For many adults, riding our bike is one of our most treasured childhood memories. Nowadays, however, most kids spend their school holidays and weekends indoors, watching DVDs and playing on computer games. It’s easy to blame the ‘couch potato’ kids for this, but actually, research has found that often it is the parents these days who are stopping their little ones from exploring in the same ways that we did. Fears of children getting lost or hurt by strangers, high volumes of traffic or an accident somewhere off the beaten track all contribute to people keeping their kids indoors; but we are actually denying children of fun childhood memories by doing this.
Getting out on their bike is a brilliant way for kids to get some exercise, have fun and also gain essential life skills such as independence and self-confidence. If you teach your children all that they need to know to stay safe while out on their bikes, then they can go and enjoy themselves and you can have peace of mind knowing that they’re having fun and staying safe.
Here are some of the top things to teach your children:
Safety-Checking Their Bike
Firstly, it is your responsibility to ensure that your children are going out on a bike that is safe. Bikes need to be the right size for a child; they should be able to reach the handlebars and brakes comfortably, and their feet should be able to touch the floor when they are sitting down. You should also make sure that the handlebars, seat and wheels are all securely fitted and tight. Brakes should be tested and tyres should also have plenty of air in them. Once you have carried out this initial inspection, teach your child what they should be checking for and get them in the habit of doing this before each journey.
Wearing the Right Clothes
We all know that kids can be quite fussy when it comes to what to wear, but explain to them the importance of wearing the correct safety gear – it really could be a matter of life and death. Helmets are the most important item that your child cannot be without. Make sure that it fits properly and that your little one wears it properly: the straps need to be secure and the front of the helmet needs to cover the forehead. Additional safety items such as elbow and knee pads should be worn to protect these important joints if the child has a fall.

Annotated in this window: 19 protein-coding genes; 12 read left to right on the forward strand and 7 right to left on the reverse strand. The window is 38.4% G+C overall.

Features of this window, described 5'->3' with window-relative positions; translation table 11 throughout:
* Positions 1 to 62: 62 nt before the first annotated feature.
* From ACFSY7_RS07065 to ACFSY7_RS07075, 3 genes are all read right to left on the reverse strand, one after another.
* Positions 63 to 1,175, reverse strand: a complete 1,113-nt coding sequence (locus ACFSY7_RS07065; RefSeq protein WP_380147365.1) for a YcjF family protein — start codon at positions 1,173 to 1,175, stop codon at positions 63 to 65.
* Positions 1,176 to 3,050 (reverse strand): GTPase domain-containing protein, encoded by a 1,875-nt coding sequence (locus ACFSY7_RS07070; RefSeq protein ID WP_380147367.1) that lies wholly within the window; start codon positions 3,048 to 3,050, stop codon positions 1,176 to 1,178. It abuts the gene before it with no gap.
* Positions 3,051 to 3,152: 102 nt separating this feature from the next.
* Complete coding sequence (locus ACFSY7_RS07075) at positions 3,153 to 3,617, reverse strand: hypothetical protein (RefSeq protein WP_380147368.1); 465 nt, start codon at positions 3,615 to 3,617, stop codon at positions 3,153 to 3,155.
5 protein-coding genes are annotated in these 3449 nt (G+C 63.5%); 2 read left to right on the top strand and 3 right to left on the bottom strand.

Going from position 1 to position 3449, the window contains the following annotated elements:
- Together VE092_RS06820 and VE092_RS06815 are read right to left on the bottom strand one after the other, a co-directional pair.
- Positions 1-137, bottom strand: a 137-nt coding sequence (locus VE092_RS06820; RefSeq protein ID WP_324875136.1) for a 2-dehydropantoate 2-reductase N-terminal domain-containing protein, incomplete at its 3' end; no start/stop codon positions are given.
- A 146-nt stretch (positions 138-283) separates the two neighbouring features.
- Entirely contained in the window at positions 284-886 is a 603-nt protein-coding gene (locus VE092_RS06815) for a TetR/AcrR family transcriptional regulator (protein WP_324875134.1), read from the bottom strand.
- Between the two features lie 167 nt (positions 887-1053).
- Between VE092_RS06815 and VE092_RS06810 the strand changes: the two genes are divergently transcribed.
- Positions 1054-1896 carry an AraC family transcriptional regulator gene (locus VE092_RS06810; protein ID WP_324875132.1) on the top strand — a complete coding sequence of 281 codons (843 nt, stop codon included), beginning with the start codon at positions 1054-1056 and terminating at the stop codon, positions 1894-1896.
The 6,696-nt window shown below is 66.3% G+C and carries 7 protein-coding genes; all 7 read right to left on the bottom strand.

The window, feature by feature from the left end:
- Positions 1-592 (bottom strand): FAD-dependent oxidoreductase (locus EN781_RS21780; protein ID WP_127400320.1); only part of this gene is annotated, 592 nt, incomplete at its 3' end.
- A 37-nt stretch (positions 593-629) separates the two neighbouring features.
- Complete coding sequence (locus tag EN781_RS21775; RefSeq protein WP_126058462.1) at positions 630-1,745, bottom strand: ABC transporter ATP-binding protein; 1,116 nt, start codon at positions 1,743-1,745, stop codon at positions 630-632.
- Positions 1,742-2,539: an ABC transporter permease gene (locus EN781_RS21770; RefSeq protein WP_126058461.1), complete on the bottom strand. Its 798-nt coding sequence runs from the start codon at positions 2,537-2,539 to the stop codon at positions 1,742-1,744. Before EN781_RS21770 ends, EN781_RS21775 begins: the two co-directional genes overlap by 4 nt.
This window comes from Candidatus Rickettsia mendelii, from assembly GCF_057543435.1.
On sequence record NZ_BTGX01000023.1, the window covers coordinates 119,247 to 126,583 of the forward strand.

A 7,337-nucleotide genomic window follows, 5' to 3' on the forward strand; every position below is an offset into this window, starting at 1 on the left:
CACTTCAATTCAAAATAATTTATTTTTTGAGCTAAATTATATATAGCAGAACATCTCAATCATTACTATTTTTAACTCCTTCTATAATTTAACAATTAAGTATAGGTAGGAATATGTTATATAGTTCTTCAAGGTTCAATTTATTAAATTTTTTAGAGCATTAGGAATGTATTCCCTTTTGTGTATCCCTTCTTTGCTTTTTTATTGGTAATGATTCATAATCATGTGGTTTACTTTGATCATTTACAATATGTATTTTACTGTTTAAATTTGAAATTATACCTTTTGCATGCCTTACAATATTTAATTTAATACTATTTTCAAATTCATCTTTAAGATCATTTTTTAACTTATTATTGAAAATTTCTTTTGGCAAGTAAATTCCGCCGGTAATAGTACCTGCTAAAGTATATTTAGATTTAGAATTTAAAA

Next, teach your children about the proper footwear they should wear when riding a bike. Flimsy shoes such as sandals won’t give them the right amount of grip, so trainers are probably best. However, they need to remember to keep their laces well tied so as to avoid getting them tangled in the pedal or spokes. Similarly, they should avoid wearing long skirt or flared trousers, as this excess material can also cause problems.
Basic Road Safety
Younger children should stick to riding on pavements and never venture into the road; however, even on pavements there can be plenty of hazards. Teach your children to look out for cars pulling out of driveways or alleyways, and also not to ride too close to parked cars in case a door suddenly opens and knocks them from their bike. In built-up areas, the safest thing to do may be to have your child walk their bikes along the pavements until they reach a safe place for them to ride, such as a park.
It is essential that you teach kids not to listen to music on their headphones while riding; this can distract them and block out important noise coming from traffic and other road users.
You will need to teach your children basic personal safety, which will be useful to them on other occasions when they are not on their bikes. Explain to them that it is important to stick to busy, well-lit areas – especially if they are alone or just with one or two other friends. Make sure that they know not to go with anybody they don’t know, and that it is okay for them to ask other adults for help if they are feeling threatened by somebody.
If they are taking personal possessions out with them, then make sure they keep these in a backpack or somewhere else secure. Teach them not to leave their belongings on show, particularly if they are valuable.
Above all, make sure that your children stick to routes and areas that they are familiar with so that they always know where to go if they need help. Agree on a time that they should be back by and be strict in making them stick to this.
The fun can begin!
Once you have taught your child these basic safety tips for going out on their bikes, they should be able to start making short trips out by themselves. Begin small; perhaps let them go to the local shop unaccompanied on their bike. As their confidence – as well as yours – grows, they will be able to start making longer trips. By making sure that you children’s friends are being taught the same tips by their parents, you can be happy in the knowledge that they are keeping safe and having fun.